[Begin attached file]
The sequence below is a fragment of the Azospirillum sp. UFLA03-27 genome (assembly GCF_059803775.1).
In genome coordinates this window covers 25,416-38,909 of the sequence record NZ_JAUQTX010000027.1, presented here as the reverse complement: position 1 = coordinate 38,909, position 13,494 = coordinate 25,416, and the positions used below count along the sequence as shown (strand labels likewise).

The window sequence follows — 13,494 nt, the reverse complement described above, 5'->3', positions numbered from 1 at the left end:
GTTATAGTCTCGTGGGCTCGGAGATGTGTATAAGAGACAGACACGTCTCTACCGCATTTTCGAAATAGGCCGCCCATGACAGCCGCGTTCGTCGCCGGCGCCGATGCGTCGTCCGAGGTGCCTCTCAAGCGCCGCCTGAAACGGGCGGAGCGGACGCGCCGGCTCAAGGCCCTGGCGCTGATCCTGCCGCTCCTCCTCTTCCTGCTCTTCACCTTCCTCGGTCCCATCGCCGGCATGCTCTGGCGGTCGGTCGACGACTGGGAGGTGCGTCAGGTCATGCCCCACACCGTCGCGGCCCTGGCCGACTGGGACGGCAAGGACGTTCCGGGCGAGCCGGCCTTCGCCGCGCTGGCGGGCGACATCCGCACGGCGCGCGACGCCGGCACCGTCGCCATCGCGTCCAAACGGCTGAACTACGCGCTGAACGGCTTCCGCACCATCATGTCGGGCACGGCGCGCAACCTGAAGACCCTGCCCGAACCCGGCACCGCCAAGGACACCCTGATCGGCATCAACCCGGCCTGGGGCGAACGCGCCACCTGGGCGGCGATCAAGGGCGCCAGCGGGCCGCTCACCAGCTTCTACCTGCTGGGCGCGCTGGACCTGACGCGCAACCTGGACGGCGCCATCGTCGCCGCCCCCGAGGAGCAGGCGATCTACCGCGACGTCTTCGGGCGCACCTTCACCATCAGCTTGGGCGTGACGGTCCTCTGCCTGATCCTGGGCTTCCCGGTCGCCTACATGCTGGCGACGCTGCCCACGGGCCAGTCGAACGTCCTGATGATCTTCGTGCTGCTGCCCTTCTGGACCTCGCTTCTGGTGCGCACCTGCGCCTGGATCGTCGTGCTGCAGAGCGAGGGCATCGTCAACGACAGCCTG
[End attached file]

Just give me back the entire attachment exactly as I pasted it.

The sequence below is a fragment of the Azospirillum sp. UFLA03-27 genome (assembly GCF_059803775.1).
In genome coordinates this window covers 25,416-38,909 of the sequence record NZ_JAUQTX010000027.1, presented here as the reverse complement: position 1 = coordinate 38,909, position 13,494 = coordinate 25,416, and the positions used below count along the sequence as shown (strand labels likewise).

The window sequence follows — 13,494 nt, the reverse complement described above, 5'->3', positions numbered from 1 at the left end:
GTTATAGTCTCGTGGGCTCGGAGATGTGTATAAGAGACAGACACGTCTCTACCGCATTTTCGAAATAGGCCGCCCATGACAGCCGCGTTCGTCGCCGGCGCCGATGCGTCGTCCGAGGTGCCTCTCAAGCGCCGCCTGAAACGGGCGGAGCGGACGCGCCGGCTCAAGGCCCTGGCGCTGATCCTGCCGCTCCTCCTCTTCCTGCTCTTCACCTTCCTCGGTCCCATCGCCGGCATGCTCTGGCGGTCGGTCGACGACTGGGAGGTGCGTCAGGTCATGCCCCACACCGTCGCGGCCCTGGCCGACTGGGACGGCAAGGACGTTCCGGGCGAGCCGGCCTTCGCCGCGCTGGCGGGCGACATCCGCACGGCGCGCGACGCCGGCACCGTCGCCATCGCGTCCAAACGGCTGAACTACGCGCTGAACGGCTTCCGCACCATCATGTCGGGCACGGCGCGCAACCTGAAGACCCTGCCCGAACCCGGCACCGCCAAGGACACCCTGATCGGCATCAACCCGGCCTGGGGCGAACGCGCCACCTGGGCGGCGATCAAGGGCGCCAGCGGGCCGCTCACCAGCTTCTACCTGCTGGGCGCGCTGGACCTGACGCGCAACCTGGACGGCGCCATCGTCGCCGCCCCCGAGGAGCAGGCGATCTACCGCGACGTCTTCGGGCGCACCTTCACCATCAGCTTGGGCGTGACGGTCCTCTGCCTGATCCTGGGCTTCCCGGTCGCCTACATGCTGGCGACGCTGCCCACGGGCCAGTCGAACGTCCTGATGATCTTCGTGCTGCTGCCCTTCTGGACCTCGCTTCTGGTGCGCACCTGCGCCTGGATCGTCGTGCTGCAGAGCGAGGGCATCGTCAACGACAGCCTG